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Film School in the Digital Age

Film School in the Digital Age

Articles - Education

Students from Center for Digital Imaging Arts
Students from the Center for Digital Imaging Arts at Boston University.  

Some film schools have to struggle to keep up with the current pace of technology—but not CDIA. The Center for Digital Imaging at Boston University gives its students that extra boost in a fickle film education marketplace by utilizing cutting-edge technology… while never losing touch with traditional film craft. MM spoke with CDIA’s program director David Tamés about Boston, the importance of a creative community and the digital age.

Alexis Buryk (MM): With the rapid influx of digital technology into the moviemaking industry, approaches to teaching film are constantly changing. Many of the classes offered at CDIA, such as Camera and Lighting, Editing I and Production Sound, have traditional titles but stress the use of technologically advanced tools, such as Avid and digital audio mixing. What is the teaching philosophy at CDIA and how have the school’s instructors worked to bridge the gap between the traditions of moviemaking and the increasing the various technologies to which today’s students have access?

David Tamés (DT): Our teaching philosophy is based on several principles. Our modules are taught by working professionals with a passion for teaching. We help students refine moviemaking craft through hands-on demonstration, exercises and projects. Students generalize what they learn and connect their work to communication and artistic intent through analysis and critique of exercises and projects by students and instructors. We use objective-based training methodologies to maintain quality and consistency across instructors, teaching techniques and learning styles. State-of-the-art tools and techniques are integrated into classes in order to provide students both a practical education and an edge in the marketplace. We build confidence in students by providing them with real-world experience through the Production Practicum program. Continuous improvement is part of our process and changes are based on feedback from course evaluations and comments from instructors and curriculum developers.

Using instructors who are working professionals who apply the latest tools in their work and whose experience is grounded in traditional film craft is the only way you can really bridge the gap between tradition and the latest tools. You need to work with people whose experience comes directly from the crucible of the real-world, who have worked with both the old and the new ways.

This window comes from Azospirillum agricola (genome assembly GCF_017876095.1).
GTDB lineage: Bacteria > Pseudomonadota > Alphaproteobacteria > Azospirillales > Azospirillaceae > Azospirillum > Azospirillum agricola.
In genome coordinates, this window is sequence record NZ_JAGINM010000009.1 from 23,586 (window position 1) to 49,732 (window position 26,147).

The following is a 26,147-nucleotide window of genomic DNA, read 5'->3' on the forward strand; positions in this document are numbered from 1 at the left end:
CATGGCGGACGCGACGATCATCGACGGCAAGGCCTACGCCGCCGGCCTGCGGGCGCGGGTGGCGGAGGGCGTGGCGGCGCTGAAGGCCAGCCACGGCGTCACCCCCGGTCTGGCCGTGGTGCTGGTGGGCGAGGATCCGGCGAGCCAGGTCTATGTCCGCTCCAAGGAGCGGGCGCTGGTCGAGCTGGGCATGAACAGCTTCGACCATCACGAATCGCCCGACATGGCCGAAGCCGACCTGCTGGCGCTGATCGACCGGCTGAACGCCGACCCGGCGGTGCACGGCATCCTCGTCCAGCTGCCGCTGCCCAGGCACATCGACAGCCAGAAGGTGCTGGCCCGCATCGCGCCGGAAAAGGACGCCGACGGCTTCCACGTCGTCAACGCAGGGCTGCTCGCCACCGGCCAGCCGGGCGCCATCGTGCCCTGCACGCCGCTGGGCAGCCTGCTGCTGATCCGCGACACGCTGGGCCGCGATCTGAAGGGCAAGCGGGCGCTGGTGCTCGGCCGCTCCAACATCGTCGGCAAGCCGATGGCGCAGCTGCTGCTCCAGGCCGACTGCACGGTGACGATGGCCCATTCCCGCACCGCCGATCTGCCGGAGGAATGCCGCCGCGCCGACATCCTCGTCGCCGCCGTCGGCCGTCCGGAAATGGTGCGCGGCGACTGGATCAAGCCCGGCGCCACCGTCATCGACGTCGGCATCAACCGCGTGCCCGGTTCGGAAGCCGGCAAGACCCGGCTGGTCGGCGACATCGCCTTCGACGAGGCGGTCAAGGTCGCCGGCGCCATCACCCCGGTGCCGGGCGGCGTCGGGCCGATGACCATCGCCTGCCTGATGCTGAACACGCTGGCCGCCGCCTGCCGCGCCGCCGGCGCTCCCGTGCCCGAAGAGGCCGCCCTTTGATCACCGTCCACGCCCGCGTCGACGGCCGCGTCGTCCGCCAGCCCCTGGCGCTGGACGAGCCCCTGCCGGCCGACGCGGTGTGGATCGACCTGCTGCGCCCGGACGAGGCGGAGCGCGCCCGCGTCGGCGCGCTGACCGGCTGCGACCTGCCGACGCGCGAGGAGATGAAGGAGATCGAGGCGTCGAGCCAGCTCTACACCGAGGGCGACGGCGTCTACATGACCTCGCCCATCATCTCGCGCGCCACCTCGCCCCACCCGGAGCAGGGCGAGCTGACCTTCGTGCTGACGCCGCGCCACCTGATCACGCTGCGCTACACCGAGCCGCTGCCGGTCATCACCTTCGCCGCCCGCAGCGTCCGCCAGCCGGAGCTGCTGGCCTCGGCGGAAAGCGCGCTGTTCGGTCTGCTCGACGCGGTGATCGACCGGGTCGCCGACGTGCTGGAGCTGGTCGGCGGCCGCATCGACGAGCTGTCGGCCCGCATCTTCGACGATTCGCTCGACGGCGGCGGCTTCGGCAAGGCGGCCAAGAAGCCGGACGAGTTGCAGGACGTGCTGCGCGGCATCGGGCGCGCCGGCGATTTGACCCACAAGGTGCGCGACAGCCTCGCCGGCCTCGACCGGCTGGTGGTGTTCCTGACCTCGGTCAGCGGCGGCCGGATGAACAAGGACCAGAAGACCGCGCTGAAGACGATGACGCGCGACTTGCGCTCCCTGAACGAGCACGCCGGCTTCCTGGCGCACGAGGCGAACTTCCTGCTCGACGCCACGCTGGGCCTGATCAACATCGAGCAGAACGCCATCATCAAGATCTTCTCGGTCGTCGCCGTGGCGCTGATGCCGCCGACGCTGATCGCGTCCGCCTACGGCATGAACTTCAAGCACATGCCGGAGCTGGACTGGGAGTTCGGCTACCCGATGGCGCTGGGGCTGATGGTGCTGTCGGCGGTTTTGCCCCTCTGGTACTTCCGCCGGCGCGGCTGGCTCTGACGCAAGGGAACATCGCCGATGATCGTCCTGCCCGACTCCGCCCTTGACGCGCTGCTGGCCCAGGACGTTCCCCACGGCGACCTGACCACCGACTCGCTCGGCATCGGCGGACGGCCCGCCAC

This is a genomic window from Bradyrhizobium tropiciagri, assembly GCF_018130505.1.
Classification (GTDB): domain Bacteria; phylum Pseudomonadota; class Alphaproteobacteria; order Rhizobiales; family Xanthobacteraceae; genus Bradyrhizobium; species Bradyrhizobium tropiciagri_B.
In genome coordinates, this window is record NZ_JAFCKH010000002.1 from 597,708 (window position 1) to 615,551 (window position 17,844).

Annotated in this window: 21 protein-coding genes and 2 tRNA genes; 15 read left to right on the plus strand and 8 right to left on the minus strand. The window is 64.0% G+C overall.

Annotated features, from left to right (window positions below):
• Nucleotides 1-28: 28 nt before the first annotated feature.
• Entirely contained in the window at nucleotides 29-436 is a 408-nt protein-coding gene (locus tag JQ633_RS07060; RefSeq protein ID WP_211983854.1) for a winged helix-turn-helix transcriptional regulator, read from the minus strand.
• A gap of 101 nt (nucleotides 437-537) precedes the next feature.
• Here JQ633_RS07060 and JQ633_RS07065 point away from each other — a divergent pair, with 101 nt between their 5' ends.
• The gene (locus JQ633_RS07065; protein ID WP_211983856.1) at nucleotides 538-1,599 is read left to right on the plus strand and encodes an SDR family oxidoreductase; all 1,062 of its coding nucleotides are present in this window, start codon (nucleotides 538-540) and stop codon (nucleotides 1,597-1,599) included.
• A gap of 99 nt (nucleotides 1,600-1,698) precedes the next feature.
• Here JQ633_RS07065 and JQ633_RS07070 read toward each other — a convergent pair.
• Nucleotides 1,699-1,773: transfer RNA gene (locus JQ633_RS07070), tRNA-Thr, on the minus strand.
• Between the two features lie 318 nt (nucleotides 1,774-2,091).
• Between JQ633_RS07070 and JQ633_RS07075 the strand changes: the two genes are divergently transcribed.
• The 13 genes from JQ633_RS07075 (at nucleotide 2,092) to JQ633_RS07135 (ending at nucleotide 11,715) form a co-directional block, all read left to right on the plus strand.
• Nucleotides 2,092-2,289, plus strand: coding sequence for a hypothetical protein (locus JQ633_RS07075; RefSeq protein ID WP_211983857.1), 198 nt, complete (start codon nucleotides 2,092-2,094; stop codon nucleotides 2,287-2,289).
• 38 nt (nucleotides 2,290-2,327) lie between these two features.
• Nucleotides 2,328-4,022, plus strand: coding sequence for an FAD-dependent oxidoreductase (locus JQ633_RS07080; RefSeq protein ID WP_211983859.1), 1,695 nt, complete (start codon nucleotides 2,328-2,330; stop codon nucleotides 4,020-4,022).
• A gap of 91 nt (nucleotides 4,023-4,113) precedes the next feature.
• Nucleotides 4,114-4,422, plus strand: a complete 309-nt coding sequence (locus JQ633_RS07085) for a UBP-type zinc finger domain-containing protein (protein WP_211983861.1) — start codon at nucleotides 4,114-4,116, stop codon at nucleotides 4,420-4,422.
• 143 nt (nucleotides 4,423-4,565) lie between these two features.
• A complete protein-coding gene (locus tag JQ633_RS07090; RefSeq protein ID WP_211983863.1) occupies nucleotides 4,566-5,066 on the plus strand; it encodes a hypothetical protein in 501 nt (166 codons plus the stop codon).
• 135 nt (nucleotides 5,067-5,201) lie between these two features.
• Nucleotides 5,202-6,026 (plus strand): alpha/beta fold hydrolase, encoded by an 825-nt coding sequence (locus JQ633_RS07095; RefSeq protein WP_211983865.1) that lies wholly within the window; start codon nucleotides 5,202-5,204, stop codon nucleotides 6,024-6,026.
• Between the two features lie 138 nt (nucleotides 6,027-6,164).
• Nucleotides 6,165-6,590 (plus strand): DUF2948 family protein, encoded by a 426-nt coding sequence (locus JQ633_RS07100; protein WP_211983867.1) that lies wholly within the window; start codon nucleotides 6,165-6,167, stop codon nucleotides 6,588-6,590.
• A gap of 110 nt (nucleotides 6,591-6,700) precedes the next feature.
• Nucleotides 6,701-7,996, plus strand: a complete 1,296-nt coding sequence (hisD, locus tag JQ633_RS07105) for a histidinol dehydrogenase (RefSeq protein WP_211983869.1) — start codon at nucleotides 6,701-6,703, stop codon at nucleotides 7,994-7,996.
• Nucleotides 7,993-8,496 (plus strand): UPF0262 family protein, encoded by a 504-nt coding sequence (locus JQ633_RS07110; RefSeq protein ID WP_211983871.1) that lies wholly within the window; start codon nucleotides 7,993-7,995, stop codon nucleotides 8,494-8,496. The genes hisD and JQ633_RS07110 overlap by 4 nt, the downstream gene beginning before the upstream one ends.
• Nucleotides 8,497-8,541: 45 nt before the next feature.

For example, John Garrett, C.A.S, one of our Production Sound instructors, rose to the top of his field in the days when the analog Nagra was the cat’s meow, but he’s totally up on the latest tools and techniques and often writes about them in DV Magazine and gives seminars at DV Expo. Another example is Tom Robotham—an accomplished cinematographer in the Guild who has shot many projects in 35mm and 16mm film and is well-versed in the latest HD and SD digital video cameras. For example, he just finished shooting a feature using Panasonic’s SDX900 2/3-inch 24P camcorder and knows the Panasonic DVX100A cameras we currently use in classes. Our associate director, Howard Phillips, is both a cameraperson and editor and knows the DVX100A better than anyone I know. He worked at Avid and ran his own post-production facility for many years that was the first beta site for Avid’s Film Composer. I could go down the list of our instructors and say similar things about each and every one of them, but I’m sure we’ve got a column-inch constraint here.

MM: What sorts of exercises and projects can a student expect to complete in their time at CDIA and how will these experiences prepare them for their future careers?

DT: Modules alternate between lecture/demonstration and hands-on exercises. Students apply and refine new techniques working on a variety of hands-on exercises in each class. Several project-oriented modules allow students to express themselves creatively beyond the work they do in their formal classes. At the end of the first term, students spend two weeks on a creative project in “Film Project II.” In the second term, students work as a group on planning, shooting and editing a 20-page script in the Pre-Production, Shooting on Location and Editing Laboratory II sequence of modules. At the end of their studies, students spend six weeks shooting and editing their final projects.

But the experience does not end with two terms of intensive instruction. After completing their coursework, students participate in a four-week production practicum. This provides students with the opportunity to experience a wide variety of real-world challenges from vérité-style documentary shooting to compositing 3D elements with live action to working with clients on a tight schedule. There is no better way to prepare our students for their future careers than to bridge the gap between education and practice by offering them their first real gig working on a real project, with real creative demands, for a real client, with a real deadline and on a real budget.

MM: What are some common goals that your students share? Where do you think they reflect diversity?

DT: All of our students want to make films, express themselves, live the creative life and make a difference. Our students are very diverse both in terms of their background and age group, as well as their personal objectives in terms of making films. Such a diversity leads to a diversity in the range of creative work, as was reflected in our recent public screening of final film projects. Every film had its own voice, was unique and bore the imprint of its creator. I think it’s really hard to generalize people’s personal goals, each of our students are unique and forging their own path. What I do see in common is they have things to say and are using film as their means of expression.

MM: Boston is not a city that one immediately thinks of when discussing moviemaking. What are some of the challenges that CDIA has had to face in light of this fact, and also, what are some ways in which the city’s rich culture has positively impacted students’ experiences?